At one point soon enough, I looked down, saw my own (the only) footsteps across snow fields, and decided to take a direct approach. I went straight down. Yep, forget following the trail. I wanted to go home so badly. Getting through deep snow, even if "sort of down", was not going to be much faster than going up it. I saved myself over a mile, and eventually got to the tree line and back on trail. The snow lower got softer and much more wet as the temperatures rose, and I was still walking slowly, my "pace" barely staying around/over 20 min/mile. The snow was caking up under my spikes as if I were walking on platform, carrying extra pound or two and rolling off side to side. Finally, I had enough, and took off my spikes, as well as most of my clothes. I was ready to cry as I realized how late I am going to be home today. That was far more than I anticipated, and the only thing that kept me in some kind of ok mood was that it'll be done, and I don't have to be back for 6-7 weeks, and nothing is ever going to be worst than that as far as Pikes Peak concerned. March is NOT going to be a good month to wait out, anyway.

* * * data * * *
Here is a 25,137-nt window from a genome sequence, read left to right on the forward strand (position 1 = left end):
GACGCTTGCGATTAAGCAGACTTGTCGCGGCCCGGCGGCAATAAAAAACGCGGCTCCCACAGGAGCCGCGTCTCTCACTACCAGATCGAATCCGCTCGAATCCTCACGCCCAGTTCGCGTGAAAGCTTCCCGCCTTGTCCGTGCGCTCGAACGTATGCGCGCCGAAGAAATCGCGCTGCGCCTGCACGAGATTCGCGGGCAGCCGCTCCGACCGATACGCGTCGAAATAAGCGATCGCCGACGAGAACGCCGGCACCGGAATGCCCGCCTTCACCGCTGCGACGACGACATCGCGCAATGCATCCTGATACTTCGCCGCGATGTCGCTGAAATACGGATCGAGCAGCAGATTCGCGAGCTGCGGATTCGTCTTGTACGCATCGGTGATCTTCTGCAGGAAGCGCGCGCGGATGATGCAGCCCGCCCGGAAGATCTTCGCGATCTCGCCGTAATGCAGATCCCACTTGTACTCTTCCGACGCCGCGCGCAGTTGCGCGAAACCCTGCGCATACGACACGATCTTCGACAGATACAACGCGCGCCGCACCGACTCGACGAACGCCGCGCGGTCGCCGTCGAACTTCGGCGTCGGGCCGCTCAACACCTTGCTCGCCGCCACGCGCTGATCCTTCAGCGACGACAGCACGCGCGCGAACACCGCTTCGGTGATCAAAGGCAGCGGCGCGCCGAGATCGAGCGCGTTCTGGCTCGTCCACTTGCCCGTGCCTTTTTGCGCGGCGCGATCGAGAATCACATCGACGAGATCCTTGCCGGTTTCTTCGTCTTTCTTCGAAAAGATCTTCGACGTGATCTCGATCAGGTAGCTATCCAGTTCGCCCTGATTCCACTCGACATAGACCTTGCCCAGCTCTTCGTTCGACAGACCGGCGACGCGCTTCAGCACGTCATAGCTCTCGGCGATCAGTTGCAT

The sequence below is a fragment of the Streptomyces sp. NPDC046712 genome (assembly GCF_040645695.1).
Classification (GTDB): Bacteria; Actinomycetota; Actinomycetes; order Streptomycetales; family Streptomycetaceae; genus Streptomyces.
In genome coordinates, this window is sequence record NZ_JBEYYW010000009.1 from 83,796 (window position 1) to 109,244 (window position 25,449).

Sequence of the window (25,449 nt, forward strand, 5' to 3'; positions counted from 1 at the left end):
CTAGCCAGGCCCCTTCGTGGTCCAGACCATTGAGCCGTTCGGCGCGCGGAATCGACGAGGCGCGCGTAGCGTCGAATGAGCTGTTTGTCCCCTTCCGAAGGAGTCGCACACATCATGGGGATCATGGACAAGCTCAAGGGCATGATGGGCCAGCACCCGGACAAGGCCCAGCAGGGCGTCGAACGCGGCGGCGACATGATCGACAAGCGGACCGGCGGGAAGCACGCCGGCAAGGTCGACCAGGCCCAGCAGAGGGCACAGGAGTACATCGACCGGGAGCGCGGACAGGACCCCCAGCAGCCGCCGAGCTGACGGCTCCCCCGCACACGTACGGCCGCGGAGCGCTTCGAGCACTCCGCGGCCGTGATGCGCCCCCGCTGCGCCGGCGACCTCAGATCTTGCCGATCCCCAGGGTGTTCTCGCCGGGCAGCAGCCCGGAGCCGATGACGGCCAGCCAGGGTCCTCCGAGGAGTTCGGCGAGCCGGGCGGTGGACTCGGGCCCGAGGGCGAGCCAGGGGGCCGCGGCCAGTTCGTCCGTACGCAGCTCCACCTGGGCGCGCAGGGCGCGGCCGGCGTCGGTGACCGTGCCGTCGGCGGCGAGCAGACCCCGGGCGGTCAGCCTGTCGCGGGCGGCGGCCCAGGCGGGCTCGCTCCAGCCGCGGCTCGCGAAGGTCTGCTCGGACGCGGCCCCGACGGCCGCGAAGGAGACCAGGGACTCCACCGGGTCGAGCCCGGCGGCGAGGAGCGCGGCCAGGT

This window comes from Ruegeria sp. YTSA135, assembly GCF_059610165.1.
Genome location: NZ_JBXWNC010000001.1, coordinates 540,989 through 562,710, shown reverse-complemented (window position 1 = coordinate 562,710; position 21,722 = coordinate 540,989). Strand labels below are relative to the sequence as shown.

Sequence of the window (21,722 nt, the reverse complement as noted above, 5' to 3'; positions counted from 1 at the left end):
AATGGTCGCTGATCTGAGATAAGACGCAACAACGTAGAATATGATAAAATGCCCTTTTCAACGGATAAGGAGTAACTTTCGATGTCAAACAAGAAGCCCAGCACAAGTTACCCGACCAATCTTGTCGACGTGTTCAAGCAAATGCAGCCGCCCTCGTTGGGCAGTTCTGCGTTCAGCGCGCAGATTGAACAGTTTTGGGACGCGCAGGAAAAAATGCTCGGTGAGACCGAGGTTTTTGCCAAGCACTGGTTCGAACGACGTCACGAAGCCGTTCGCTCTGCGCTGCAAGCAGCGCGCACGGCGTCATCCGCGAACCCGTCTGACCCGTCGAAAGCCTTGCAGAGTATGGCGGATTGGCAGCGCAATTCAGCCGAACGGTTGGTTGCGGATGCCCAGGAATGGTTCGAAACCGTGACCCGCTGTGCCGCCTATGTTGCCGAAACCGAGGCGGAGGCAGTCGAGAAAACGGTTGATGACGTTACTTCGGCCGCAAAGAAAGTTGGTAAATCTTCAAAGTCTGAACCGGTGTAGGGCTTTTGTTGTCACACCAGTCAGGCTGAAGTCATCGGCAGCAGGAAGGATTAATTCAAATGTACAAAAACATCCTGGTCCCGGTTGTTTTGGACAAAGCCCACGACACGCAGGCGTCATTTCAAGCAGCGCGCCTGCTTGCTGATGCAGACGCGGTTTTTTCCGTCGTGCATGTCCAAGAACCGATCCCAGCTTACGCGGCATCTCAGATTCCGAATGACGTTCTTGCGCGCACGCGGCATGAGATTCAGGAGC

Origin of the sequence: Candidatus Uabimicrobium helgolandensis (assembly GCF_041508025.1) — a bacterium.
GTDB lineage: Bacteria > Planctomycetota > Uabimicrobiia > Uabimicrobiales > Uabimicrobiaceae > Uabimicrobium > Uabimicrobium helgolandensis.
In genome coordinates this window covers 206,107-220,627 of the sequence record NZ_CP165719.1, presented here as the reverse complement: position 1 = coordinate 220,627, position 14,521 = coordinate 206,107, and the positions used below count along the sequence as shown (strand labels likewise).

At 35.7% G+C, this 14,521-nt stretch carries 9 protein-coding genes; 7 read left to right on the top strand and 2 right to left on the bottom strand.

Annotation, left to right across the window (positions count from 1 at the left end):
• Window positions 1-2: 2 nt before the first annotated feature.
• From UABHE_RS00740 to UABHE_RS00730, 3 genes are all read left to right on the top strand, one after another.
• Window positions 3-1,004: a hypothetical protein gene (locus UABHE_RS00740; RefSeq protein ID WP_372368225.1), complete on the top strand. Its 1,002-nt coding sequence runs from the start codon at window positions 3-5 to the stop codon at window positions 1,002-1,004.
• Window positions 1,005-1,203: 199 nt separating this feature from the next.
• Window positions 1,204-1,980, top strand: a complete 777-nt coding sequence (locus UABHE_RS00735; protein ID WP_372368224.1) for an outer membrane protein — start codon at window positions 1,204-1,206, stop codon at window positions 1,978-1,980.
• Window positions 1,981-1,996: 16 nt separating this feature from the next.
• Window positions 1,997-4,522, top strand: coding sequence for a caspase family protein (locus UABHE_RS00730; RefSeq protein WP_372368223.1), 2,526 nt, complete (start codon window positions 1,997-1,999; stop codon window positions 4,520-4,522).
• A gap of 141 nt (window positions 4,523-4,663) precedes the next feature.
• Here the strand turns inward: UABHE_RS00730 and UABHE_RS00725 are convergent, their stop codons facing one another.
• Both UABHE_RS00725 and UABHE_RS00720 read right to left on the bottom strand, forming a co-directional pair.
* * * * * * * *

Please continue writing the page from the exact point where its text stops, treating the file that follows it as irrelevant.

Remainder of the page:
I know I don't sound very good here, there are crazy people doing Iditarod, and I am not even pulling a sled, nor the temperatures are anywhere near the insanity of -40F. But it's not my thing. So there. With 4 miles to go I finally saw dirt - as well as first people of the day, and I am not even kidding. No other insane human went up past Incline connector on that day. I saw a couple, and first thing I asked was if they had any spare water. Lucky for me, they cared about Covid as much as I did, and shared what they had in their bottle. Thanks, kind people! I actually jogged parts of those last dirt few miles and through town, and it was over...some 11+ hrs of moving time later for my 24 and half mile lunacy.